A heavy storm dumped a record four feet of snow on the US city of Erie on Christmas Day, forcing officials to declare a state of emergency.
The storm had brought 34 inches of snow on Monday and then another 19 inches on Tuesday, blanketing Erie and shattering the city’s previous records for snowfall in a single day, according to the National Weather Service.
The snowfall total was over four times the city’s previous all-time Christmas record of 8.1 inches and it also broke the record for most snowfall in one day in the city’s history, which was 20 inches on November 22, 1956.
Erie issued a snow emergency, citing “dangerous and impassable” roads and residents were asked to stay off streets until the snow stops and roads can reopen.
Pennsylvania Governor Tom Wolfe was also planning on calling up national guardsmen over concerns ambulances may not be able to reach those in need, according to The Washington Post.
Erie Mayor Joe Sinnott said that he had never seen this much snow before. “We’re used to snow, don’t get me wrong,” Sinnott said. “But this amount, trying to deal with this, is very atypical.”
The huge snowfall total is a consequence of lake-effect snow, a weather phenomenon in which cold air combines with lake water to create narrow bands of powerful snow. The lake effect snow is expected to continue through Wednesday afternoon, the National Weather Service said.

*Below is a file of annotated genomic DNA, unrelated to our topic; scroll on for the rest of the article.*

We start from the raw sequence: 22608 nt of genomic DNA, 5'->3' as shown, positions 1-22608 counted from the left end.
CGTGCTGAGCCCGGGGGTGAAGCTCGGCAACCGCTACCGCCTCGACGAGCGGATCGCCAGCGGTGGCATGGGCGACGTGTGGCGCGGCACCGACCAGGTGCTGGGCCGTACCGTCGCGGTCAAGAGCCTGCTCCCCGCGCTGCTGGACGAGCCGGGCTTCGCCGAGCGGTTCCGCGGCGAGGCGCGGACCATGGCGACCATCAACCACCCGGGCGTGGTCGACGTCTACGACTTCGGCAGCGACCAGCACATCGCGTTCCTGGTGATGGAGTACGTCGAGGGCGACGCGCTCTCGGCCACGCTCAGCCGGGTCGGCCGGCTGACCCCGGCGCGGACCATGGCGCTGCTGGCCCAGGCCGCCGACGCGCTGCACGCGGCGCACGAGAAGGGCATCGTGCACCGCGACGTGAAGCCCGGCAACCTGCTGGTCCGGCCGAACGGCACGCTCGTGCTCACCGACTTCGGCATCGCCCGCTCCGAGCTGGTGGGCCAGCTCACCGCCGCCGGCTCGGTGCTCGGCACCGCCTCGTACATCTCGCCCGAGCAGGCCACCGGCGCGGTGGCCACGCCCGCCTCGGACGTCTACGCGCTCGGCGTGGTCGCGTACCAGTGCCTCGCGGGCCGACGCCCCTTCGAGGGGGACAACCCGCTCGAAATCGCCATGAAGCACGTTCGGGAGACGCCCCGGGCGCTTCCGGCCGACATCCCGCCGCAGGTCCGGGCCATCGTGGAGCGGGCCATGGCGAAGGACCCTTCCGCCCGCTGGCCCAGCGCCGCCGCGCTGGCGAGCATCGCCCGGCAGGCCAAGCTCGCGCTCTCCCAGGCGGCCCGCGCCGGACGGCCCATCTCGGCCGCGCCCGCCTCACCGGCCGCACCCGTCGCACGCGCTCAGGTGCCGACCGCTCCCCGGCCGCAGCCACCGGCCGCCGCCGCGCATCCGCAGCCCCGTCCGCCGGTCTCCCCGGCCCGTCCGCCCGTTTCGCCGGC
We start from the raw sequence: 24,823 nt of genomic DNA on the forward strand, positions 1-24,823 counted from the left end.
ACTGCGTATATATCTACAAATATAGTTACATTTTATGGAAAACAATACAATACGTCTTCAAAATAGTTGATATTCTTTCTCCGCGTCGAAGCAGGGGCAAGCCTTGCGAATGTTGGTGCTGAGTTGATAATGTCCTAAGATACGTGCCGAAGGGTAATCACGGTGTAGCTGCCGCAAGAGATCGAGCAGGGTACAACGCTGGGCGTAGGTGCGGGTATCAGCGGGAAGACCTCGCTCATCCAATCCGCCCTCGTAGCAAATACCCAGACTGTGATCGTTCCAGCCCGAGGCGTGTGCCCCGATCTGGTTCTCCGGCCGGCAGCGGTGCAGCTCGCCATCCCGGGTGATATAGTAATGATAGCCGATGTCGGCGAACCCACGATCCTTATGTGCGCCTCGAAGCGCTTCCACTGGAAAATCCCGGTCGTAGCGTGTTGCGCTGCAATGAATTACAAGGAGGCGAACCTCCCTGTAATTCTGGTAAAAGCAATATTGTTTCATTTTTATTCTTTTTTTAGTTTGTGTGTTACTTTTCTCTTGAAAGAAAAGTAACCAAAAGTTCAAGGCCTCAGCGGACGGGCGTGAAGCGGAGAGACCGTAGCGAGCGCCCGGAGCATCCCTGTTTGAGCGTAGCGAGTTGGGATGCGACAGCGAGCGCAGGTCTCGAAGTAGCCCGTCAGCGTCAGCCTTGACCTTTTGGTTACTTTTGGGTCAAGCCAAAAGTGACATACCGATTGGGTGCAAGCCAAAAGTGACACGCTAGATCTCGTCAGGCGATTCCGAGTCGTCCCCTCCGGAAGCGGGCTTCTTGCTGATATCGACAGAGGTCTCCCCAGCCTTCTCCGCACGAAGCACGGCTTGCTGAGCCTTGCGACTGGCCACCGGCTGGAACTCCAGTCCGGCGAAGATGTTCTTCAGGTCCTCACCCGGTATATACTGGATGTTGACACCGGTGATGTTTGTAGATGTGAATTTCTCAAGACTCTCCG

A number of cars and homes were buried in snow, with some residents having to shovel their way out. Shops and childcare centres were closed. Some flights to and from the Erie International airport were cancelled.
The huge snowfall comes ahead of what forecasters said would be a bitterly cold few days for the US northeast and midwest.
In New York City, temperatures were stuck below 0ºC and wind chill advisories were issued for parts of Maine, Vermont, New Hampshire and New York.
Meteorologists said frostbite was possible with as little as 30 minutes of exposure.
Temperatures in Chicago hovered around -10ºC on Tuesday amid forecasts of sub-zero frigid arctic air and cold wind chills. Wind chill advisories were in place for all of North Dakota and Wisconsin, as well as swaths of South Dakota, Minnesota, Iowa, Michigan and Indiana.